Humans aren’t the only life forms that pass down information from one generation down to the next. Plants also pass down information to their seed offspring. They imprint information about when to germinate into their seeds’ genes. Seeds don’t germinate immediately after they develop—first, they spend some time in a dormant state.
That period of dormancy is helpful for a couple of reasons. First, it lets the seeds wait to germinate until the temperature is right. After all, you wouldn’t want a seed germinating when it’s too cold, or it wouldn’t survive.
Second, it prevents all the seeds from germinating at once, in the same place, and competing for the same resources. One of the factors that affects how long that period of dormancy lasts is the temperature during the seeds’ development; the colder it is during those early stages, the longer the seed’s state of dormancy will be.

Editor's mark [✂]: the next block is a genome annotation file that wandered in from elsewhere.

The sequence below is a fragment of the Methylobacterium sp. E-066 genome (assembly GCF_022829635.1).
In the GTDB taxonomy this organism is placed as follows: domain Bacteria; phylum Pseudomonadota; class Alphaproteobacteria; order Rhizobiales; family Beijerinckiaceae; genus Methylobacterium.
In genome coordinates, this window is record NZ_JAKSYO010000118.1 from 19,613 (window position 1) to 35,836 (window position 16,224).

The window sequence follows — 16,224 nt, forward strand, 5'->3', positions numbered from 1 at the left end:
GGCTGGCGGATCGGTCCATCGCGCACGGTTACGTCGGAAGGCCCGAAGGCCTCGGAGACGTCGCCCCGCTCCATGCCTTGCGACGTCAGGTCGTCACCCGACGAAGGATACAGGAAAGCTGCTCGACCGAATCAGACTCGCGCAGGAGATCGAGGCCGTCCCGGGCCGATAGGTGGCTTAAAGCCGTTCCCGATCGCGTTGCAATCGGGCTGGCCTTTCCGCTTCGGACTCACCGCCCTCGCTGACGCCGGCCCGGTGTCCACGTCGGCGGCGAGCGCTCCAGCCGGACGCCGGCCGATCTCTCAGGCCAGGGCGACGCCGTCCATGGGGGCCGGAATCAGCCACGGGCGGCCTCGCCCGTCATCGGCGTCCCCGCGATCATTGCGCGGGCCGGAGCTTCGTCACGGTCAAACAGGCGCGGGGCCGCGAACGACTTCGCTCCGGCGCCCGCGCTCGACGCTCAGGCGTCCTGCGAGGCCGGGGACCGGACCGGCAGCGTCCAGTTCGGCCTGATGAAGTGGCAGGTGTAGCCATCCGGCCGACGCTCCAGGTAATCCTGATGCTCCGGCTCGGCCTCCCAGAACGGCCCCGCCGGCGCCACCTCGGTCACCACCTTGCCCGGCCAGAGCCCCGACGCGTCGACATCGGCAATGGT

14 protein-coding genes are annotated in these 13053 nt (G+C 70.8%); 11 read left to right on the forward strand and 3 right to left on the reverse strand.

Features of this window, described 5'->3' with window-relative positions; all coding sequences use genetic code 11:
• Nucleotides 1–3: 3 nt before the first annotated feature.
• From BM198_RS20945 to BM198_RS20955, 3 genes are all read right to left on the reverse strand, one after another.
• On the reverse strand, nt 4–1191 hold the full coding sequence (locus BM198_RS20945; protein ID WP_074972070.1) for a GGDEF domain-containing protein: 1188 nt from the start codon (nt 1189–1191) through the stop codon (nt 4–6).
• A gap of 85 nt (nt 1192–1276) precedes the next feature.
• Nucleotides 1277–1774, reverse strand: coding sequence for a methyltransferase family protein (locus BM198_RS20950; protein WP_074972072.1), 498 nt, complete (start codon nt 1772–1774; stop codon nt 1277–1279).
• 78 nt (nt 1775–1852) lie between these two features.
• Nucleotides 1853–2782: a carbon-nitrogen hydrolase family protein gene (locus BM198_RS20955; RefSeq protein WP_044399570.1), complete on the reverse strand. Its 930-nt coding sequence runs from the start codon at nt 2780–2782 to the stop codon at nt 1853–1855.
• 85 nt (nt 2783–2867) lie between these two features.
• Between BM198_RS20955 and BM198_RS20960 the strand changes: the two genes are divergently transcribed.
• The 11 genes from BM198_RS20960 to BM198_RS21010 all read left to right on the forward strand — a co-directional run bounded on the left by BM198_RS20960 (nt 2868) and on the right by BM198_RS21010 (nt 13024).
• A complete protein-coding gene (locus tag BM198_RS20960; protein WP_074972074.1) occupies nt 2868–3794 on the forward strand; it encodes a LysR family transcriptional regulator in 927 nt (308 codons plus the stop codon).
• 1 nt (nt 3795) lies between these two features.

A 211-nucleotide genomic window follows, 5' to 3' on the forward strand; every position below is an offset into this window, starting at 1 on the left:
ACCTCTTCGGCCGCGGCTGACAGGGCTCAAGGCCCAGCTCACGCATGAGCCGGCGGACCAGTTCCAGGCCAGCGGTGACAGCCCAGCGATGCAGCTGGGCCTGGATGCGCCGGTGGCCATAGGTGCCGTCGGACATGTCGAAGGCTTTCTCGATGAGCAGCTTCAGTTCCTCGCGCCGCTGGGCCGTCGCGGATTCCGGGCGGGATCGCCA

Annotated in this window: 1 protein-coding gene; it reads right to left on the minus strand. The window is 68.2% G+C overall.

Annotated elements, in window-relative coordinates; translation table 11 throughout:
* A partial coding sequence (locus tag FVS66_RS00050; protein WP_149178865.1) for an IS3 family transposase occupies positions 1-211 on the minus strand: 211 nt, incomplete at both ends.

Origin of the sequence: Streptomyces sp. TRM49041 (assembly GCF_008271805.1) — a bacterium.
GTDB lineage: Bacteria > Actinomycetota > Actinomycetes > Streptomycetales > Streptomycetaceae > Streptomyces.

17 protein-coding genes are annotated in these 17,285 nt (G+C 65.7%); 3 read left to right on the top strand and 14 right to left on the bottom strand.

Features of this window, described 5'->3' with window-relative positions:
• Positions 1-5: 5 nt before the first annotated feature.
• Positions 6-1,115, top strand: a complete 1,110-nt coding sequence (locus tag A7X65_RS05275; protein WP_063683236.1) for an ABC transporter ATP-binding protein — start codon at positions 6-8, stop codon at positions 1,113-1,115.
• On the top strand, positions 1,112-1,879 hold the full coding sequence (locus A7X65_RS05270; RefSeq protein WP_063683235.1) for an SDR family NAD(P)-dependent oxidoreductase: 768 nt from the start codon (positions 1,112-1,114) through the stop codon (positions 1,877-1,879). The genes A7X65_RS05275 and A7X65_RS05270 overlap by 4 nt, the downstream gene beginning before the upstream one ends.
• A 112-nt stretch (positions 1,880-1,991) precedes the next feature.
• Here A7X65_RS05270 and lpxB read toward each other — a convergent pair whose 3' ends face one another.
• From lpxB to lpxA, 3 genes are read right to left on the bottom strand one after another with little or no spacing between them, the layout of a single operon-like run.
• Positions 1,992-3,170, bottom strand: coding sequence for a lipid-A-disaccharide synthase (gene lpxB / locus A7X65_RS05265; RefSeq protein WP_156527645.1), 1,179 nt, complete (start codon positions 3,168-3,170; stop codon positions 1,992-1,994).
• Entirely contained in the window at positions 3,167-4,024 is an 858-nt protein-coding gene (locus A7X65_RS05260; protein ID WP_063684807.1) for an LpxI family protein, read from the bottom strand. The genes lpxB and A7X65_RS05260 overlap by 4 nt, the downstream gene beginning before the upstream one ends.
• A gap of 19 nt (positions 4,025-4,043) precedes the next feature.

That information is imprinted by the mother plant in the seeds’ genes—essentially turning certain genes off that regulate germination. When the time is finally right for the seed to germinate, that information gets erased. That way, when that offspring plant makes its own seeds, it can imprint new information for the next generation.